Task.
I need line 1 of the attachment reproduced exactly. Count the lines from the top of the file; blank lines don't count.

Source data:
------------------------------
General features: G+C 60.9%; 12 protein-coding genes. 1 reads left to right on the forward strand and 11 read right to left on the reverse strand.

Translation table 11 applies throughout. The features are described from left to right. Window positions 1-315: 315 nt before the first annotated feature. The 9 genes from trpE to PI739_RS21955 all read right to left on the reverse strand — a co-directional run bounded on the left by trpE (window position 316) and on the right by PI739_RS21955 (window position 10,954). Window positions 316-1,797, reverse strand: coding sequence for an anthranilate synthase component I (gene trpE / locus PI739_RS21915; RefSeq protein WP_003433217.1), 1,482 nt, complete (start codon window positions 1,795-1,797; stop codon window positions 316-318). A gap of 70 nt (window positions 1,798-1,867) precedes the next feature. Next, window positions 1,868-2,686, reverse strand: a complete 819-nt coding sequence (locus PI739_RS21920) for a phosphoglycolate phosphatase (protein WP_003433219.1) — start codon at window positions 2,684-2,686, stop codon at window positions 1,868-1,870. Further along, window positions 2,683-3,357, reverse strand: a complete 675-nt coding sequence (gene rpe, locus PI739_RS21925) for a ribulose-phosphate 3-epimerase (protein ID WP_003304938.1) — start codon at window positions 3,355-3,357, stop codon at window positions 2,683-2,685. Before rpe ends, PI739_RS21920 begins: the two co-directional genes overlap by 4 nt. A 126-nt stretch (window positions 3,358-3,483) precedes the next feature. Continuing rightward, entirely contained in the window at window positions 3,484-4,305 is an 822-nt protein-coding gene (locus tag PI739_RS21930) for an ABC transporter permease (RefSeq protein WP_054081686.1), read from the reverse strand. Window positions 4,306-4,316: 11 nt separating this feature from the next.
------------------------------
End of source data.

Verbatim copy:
General features: G+C 60.9%; 12 protein-coding genes. 1 reads left to right on the forward strand and 11 read right to left on the reverse strand.